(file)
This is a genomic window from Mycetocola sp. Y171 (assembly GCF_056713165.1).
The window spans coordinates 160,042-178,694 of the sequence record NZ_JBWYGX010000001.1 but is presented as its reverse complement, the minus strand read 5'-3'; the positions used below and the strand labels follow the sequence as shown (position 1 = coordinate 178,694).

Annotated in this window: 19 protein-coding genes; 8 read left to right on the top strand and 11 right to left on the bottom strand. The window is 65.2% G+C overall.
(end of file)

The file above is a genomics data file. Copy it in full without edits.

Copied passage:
This is a genomic window from Mycetocola sp. Y171 (assembly GCF_056713165.1).
The window spans coordinates 160,042-178,694 of the sequence record NZ_JBWYGX010000001.1 but is presented as its reverse complement, the minus strand read 5'-3'; the positions used below and the strand labels follow the sequence as shown (position 1 = coordinate 178,694).

Annotated in this window: 19 protein-coding genes; 8 read left to right on the top strand and 11 right to left on the bottom strand. The window is 65.2% G+C overall.